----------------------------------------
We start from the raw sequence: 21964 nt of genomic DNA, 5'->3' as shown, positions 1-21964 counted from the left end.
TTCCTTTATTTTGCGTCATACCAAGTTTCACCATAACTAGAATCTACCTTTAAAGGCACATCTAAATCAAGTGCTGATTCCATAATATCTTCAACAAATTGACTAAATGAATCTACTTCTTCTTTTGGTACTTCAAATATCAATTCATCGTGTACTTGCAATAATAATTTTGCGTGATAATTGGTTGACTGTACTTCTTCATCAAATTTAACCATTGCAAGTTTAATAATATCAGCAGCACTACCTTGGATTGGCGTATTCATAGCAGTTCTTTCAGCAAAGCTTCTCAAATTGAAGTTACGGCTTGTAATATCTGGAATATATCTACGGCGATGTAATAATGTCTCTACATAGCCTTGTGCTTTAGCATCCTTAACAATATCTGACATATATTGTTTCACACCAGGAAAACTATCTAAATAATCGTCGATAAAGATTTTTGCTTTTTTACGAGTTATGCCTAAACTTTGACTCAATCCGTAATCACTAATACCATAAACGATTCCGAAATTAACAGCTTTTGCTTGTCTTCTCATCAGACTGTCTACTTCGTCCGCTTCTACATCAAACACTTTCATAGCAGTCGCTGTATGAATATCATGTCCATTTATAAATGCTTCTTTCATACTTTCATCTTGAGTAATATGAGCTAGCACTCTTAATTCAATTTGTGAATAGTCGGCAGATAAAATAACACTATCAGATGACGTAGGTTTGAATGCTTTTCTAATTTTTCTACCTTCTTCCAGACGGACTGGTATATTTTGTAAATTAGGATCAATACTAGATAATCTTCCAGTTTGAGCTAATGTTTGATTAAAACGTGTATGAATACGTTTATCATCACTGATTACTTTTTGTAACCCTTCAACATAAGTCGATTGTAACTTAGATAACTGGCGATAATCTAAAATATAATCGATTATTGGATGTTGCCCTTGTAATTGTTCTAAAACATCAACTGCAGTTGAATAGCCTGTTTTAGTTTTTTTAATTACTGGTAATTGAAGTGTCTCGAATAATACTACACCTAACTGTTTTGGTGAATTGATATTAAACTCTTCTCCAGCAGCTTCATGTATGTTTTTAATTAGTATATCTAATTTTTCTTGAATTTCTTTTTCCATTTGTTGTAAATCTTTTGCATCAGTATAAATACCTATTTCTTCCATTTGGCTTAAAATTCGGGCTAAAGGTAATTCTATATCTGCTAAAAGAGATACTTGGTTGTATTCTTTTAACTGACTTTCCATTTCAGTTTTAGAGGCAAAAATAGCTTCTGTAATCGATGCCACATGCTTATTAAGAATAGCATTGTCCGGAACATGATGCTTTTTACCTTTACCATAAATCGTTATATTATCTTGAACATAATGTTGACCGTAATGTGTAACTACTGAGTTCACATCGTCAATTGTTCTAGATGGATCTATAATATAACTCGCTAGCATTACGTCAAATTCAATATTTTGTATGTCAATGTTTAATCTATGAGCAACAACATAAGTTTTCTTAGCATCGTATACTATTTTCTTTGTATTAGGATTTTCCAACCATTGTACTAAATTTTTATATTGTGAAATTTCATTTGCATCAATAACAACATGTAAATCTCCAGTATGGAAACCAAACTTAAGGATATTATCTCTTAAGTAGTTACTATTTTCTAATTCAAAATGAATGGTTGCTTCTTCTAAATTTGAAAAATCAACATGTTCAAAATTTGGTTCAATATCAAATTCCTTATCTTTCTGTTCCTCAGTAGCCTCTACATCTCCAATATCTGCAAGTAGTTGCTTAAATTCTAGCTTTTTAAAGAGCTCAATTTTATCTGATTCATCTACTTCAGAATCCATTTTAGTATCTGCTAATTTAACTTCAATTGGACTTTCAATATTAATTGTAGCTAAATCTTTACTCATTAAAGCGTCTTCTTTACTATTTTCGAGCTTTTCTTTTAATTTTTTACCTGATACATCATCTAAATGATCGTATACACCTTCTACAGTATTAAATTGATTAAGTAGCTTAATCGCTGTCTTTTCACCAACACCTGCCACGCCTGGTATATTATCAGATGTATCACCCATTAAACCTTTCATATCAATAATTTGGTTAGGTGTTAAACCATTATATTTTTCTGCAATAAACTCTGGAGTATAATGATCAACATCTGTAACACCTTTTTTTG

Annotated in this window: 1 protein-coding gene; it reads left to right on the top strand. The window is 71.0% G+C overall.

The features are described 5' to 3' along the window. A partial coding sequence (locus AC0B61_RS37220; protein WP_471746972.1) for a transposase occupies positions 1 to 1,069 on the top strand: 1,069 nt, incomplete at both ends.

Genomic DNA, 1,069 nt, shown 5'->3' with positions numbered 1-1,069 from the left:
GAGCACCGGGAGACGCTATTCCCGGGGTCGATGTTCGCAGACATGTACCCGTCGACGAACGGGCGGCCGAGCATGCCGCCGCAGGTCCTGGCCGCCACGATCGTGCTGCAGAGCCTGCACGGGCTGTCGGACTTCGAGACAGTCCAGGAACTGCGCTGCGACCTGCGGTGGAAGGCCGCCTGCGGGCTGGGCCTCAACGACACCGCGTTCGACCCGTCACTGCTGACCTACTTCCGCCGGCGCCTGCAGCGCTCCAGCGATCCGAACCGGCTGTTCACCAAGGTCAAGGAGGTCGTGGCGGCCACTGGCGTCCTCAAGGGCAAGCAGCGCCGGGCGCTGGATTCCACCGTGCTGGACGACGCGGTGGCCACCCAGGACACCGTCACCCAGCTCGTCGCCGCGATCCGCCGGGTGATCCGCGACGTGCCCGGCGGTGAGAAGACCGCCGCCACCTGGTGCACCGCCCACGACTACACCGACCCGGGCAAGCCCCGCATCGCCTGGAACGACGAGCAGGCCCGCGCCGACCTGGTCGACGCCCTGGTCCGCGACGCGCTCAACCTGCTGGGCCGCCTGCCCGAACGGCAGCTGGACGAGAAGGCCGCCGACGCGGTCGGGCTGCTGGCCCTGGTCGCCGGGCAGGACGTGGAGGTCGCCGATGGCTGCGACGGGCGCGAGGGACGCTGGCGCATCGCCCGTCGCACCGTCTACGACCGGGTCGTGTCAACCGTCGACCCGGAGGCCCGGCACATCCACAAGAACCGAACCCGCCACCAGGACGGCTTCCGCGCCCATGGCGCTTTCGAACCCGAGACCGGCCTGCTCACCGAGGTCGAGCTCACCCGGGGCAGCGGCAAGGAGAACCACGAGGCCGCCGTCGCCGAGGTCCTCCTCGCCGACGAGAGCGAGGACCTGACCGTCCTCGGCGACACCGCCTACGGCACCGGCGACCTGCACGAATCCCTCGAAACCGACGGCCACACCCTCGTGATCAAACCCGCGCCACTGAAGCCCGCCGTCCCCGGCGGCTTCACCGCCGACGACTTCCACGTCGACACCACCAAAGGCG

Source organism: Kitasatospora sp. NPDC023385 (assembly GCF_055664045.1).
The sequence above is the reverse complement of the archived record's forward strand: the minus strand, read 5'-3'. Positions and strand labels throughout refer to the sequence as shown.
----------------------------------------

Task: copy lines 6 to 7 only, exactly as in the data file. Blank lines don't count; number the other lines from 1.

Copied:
GAGCACCGGGAGACGCTATTCCCGGGGTCGATGTTCGCAGACATGTACCCGTCGACGAACGGGCGGCCGAGCATGCCGCCGCAGGTCCTGGCCGCCACGATCGTGCTGCAGAGCCTGCACGGGCTGTCGGACTTCGAGACAGTCCAGGAACTGCGCTGCGACCTGCGGTGGAAGGCCGCCTGCGGGCTGGGCCTCAACGACACCGCGTTCGACCCGTCACTGCTGACCTACTTCCGCCGGCGCCTGCAGCGCTCCAGCGATCCGAACCGGCTGTTCACCAAGGTCAAGGAGGTCGTGGCGGCCACTGGCGTCCTCAAGGGCAAGCAGCGCCGGGCGCTGGATTCCACCGTGCTGGACGACGCGGTGGCCACCCAGGACACCGTCACCCAGCTCGTCGCCGCGATCCGCCGGGTGATCCGCGACGTGCCCGGCGGTGAGAAGACCGCCGCCACCTGGTGCACCGCCCACGACTACACCGACCCGGGCAAGCCCCGCATCGCCTGGAACGACGAGCAGGCCCGCGCCGACCTGGTCGACGCCCTGGTCCGCGACGCGCTCAACCTGCTGGGCCGCCTGCCCGAACGGCAGCTGGACGAGAAGGCCGCCGACGCGGTCGGGCTGCTGGCCCTGGTCGCCGGGCAGGACGTGGAGGTCGCCGATGGCTGCGACGGGCGCGAGGGACGCTGGCGCATCGCCCGTCGCACCGTCTACGACCGGGTCGTGTCAACCGTCGACCCGGAGGCCCGGCACATCCACAAGAACCGAACCCGCCACCAGGACGGCTTCCGCGCCCATGGCGCTTTCGAACCCGAGACCGGCCTGCTCACCGAGGTCGAGCTCACCCGGGGCAGCGGCAAGGAGAACCACGAGGCCGCCGTCGCCGAGGTCCTCCTCGCCGACGAGAGCGAGGACCTGACCGTCCTCGGCGACACCGCCTACGGCACCGGCGACCTGCACGAATCCCTCGAAACCGACGGCCACACCCTCGTGATCAAACCCGCGCCACTGAAGCCCGCCGTCCCCGGCGGCTTCACCGCCGACGACTTCCACGTCGACACCACCAAAGGCG

Source organism: Kitasatospora sp. NPDC023385 (assembly GCF_055664045.1).